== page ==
Social and Cultural Stigma of Psoriasis in Patients With Skin of Color


Drs Stein Gold, Shahriari and Desai highlight social and cultural stigma of psoriasis in patients with skin of color and its impact on patient’s quality of life.

This is a video synopsis/summary of a panel discussion involving Linda Stein Gold, MD; Mona Shahriari, MD, FAAD; and Seemal Desai, MD.

In this conversation on the impact of psoriasis in patients with skin of color, the participants highlight the significant burden the disease carries, particularly from a quality of life perspective. They note the cultural stigma associated with skin conditions, which can lead to isolation and emotional distress for affected individuals.

The speakers emphasize the importance of understanding the unique challenges faced by patients with skin of color, including the psychological impact of post-inflammatory changes and dyspigmentation. They advocate for a compassionate approach and early consideration of systemic medications to prevent long-term pigmentary sequelae.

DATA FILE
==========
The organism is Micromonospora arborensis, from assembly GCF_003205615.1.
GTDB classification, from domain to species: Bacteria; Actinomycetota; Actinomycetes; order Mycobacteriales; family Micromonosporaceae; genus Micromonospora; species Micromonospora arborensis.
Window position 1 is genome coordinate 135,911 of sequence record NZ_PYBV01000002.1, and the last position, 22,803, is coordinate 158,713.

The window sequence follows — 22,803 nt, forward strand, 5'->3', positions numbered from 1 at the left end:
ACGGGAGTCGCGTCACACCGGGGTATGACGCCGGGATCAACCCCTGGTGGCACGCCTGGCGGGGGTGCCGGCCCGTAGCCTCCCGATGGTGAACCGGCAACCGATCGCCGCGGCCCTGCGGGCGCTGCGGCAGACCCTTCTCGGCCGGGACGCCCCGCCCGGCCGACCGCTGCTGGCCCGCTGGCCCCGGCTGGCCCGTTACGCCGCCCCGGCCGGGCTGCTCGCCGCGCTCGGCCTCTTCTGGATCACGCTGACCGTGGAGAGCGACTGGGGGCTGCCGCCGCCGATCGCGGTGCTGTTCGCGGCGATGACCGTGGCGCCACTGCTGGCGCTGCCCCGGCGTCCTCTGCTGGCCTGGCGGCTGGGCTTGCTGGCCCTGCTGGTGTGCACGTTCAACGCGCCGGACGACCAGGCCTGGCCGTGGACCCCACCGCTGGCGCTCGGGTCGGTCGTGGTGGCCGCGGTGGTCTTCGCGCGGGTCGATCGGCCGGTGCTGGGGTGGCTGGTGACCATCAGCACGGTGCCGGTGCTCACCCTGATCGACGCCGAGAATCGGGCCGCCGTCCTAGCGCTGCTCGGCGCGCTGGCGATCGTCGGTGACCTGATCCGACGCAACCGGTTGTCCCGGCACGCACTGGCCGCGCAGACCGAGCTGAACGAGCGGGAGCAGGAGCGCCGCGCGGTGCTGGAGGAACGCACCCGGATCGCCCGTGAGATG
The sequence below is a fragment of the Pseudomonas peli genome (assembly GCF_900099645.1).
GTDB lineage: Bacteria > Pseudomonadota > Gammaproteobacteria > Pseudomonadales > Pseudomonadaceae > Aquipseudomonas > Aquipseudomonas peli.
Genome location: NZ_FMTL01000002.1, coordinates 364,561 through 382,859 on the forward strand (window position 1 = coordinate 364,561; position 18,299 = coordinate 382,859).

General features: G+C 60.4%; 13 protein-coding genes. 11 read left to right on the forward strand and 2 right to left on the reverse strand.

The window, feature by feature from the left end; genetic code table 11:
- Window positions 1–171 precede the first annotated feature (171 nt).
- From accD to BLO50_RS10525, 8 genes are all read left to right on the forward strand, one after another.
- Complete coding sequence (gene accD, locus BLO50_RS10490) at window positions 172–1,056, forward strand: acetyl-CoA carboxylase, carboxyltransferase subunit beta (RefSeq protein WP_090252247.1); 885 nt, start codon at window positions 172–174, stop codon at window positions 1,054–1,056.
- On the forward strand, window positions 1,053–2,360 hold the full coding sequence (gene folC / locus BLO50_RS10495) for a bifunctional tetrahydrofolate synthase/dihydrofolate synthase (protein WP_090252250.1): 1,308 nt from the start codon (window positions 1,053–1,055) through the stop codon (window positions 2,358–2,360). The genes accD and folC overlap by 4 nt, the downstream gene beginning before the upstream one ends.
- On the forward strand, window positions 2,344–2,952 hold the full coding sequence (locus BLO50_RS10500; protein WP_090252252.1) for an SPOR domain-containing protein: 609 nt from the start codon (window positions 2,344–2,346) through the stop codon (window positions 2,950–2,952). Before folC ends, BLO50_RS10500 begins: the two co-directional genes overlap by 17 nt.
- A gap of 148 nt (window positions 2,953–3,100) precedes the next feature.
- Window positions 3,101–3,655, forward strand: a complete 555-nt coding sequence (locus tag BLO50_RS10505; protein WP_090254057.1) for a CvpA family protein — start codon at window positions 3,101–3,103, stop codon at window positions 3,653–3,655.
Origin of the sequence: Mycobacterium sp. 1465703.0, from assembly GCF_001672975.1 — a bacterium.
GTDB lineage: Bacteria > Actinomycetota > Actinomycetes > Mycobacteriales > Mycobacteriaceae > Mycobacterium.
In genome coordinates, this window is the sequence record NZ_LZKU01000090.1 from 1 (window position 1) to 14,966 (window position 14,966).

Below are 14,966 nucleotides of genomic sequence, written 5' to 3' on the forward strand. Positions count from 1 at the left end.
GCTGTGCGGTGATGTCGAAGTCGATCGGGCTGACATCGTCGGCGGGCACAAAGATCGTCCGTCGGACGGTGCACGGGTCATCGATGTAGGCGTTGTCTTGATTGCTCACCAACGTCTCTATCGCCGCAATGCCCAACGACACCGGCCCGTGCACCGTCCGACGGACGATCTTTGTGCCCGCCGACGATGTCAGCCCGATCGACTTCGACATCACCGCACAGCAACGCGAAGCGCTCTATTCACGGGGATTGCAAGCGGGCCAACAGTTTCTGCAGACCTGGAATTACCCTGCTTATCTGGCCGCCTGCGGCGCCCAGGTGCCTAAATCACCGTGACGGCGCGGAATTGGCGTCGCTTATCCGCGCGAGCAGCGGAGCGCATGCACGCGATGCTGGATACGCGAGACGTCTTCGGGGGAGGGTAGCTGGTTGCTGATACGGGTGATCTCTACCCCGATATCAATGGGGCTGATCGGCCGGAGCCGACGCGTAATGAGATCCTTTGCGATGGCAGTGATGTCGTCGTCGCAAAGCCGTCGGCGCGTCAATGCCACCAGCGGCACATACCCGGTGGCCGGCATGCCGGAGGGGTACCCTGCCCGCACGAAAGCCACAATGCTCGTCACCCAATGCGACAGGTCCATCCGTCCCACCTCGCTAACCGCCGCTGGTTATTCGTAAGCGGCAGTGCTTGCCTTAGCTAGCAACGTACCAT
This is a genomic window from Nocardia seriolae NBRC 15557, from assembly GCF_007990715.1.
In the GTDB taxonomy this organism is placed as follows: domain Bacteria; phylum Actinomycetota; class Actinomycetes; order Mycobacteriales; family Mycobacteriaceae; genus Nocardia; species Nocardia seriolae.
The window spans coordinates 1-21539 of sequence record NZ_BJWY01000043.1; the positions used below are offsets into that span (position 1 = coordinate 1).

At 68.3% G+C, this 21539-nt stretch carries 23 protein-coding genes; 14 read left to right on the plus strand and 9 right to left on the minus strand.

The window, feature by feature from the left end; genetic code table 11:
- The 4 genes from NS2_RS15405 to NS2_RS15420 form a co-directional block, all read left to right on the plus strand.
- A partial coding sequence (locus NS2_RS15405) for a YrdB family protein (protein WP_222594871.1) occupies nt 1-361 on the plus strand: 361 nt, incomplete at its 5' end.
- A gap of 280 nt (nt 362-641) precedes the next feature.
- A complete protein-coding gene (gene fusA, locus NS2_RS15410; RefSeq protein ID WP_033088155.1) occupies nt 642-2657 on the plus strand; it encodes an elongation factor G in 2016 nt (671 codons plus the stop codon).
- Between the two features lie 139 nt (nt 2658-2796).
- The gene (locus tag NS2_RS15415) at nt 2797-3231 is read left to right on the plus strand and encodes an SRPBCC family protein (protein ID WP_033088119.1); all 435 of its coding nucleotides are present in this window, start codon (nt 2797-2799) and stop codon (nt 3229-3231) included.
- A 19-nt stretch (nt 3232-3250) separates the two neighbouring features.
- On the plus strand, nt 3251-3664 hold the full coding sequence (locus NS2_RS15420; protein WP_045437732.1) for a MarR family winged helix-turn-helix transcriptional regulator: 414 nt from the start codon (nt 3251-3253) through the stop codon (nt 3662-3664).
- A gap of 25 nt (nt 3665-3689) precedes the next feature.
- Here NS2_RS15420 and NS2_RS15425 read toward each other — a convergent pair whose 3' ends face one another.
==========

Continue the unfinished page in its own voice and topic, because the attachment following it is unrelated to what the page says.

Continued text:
They discuss the cultural significance of visible skin conditions, such as psoriasis on the hands or face, within certain communities. He stresses the role of dermatologists in addressing not only the physical symptoms but also the social and cultural implications of the disease.

The conversation underscores the need for culturally competent care and emphasizes the importance of listening to patients' experiences and concerns. By acknowledging and addressing the impact of psoriasis on both physical and emotional well-being, healthcare providers can better support patients in managing their condition and improving their overall quality of life.

Video synopsis is AI-generated and reviewed by HCPLive editorial staff.

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